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Colorado: $190,000 Settlement for Prisoners Ordered Released but Kept in Jail for Inability to Pay $55 Fee

by Matt Clarke 

El Paso County, Colorado has agreed to settle a lawsuit brought by a woman who remained in jail for 27 days because she was unable to pay a $55 fee, even after a judge ordered her release on a personal recognizance bond.

According to court documents, Jasmine Still was arrested for possession of three-tenths of a gram of methamphetamine on January 9, 2017. Two days later, El Paso County Pretrial Services (ECPS) evaluated her case and recommended her for a supervised personal recognizance bond. The court accepted the evaluation and ordered her release. 

Under ECPS policy, prior to release on a supervised personal recognizance bond, the defendant must pay a $55 pre-trial services fee. Still was unable to pay the fee, so she remained in jail. She received a plea bargain offer for a misdemeanor, but was unable to accept it because it stipulated that she have a residence and be employed – which she could not do while incarcerated. 

About two weeks into her jail stay, Still was notified that her children, who had been in the care of her mother since she was locked up, were being considered for foster care due to her incarceration. Unable to properly defend against the foster care proceedings, Still sought a waiver of the pre-trial services fee so she could be released. 

The judge told her that “per policy,” he was without authorization to waive the fee. Her public defender emailed the judicial leadership, which confirmed that, per ECPS policy, the Personal Recognizance Bond Commissioner must first recommend a waiver before a judge is allowed to waive the fee.

Still decided to accept a felony plea bargain so she could be released and care for her children. On February 6, 2017, she pleaded guilty and was promptly released. 

Aided by ACLU of Colorado attorneys Rebecca Wallace and Mark Silverstein, Still filed a federal civil rights complaint against El Paso County alleging the ECPS policy violated her Fourteenth Amendment rights to due process and equal protection. The August 2018 settlement in the case included a $60,000 payment to Still and an agreement to pay $125 per day to another 183 pretrial detainees who were jailed for a total of 1,043 days due to the ECPS policy, provided they applied for compensation. The policy requiring payment of the fee was discontinued.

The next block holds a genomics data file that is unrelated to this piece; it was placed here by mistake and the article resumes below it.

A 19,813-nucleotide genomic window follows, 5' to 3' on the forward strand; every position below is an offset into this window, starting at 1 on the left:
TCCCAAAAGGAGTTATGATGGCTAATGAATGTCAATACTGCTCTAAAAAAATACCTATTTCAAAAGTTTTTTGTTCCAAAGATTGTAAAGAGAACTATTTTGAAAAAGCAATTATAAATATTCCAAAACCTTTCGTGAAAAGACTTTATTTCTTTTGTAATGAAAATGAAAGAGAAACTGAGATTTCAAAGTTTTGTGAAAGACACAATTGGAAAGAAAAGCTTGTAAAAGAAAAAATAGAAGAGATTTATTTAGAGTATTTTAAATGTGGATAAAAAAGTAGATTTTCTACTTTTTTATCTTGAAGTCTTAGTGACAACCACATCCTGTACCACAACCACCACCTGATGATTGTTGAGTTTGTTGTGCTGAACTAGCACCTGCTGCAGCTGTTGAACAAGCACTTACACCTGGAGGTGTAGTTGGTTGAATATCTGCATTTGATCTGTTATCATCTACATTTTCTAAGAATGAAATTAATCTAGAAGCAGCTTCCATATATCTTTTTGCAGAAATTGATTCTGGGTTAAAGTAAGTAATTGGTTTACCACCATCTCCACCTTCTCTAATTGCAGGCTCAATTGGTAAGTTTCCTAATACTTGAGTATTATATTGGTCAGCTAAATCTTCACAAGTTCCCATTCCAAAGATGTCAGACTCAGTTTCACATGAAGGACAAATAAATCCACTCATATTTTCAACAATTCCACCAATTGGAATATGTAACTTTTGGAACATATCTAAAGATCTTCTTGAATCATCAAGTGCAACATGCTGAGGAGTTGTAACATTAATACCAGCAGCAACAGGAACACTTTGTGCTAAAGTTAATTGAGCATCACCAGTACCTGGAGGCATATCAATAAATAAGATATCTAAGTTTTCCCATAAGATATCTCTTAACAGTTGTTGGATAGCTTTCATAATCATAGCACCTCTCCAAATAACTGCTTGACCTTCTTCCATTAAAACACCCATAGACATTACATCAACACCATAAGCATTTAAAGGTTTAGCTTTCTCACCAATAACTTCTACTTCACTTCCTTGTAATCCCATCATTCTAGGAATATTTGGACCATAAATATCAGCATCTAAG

“Many defendants caught up in the criminal justice system have only minor records and pose little or no threat to public safety, which is why the court orders their release on a PR bond,” Silverstein noted. “The cruel and thoughtless policy at the heart of this lawsuit targeted the most vulnerable, the most marginalized, the most impoverished individuals in this group – those who can’t even access a mere $55 to secure their release. County officials are to be commended not only for ending the policy, but also for agreeing to compensate nearly 200 additional individuals that the ACLU did not represent, who spent time in jail solely because they could not pay a $55 fee.” 

As noted in court pleadings, the ECPS policy made no economic sense. It cost the county an average of $88.72 per day to keep a person in jail; thus, just one day of jail time cost the county more than waiving the $55 fee. Yet Personal Recognizance Bond Commissioners would refuse to waive the fee until an indigent defendant had remained in jail for a long time. Perhaps that was because the ECPS program and the commissioners’ salaries were funded by the fees. See: Still v. El Paso County, U.S.D.C. (D. Colo.), Case No. 1:17-cv-02656-WYD-KLM. 

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Additional sources: kktv.com, aclu.org

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Still v. El Paso County


 

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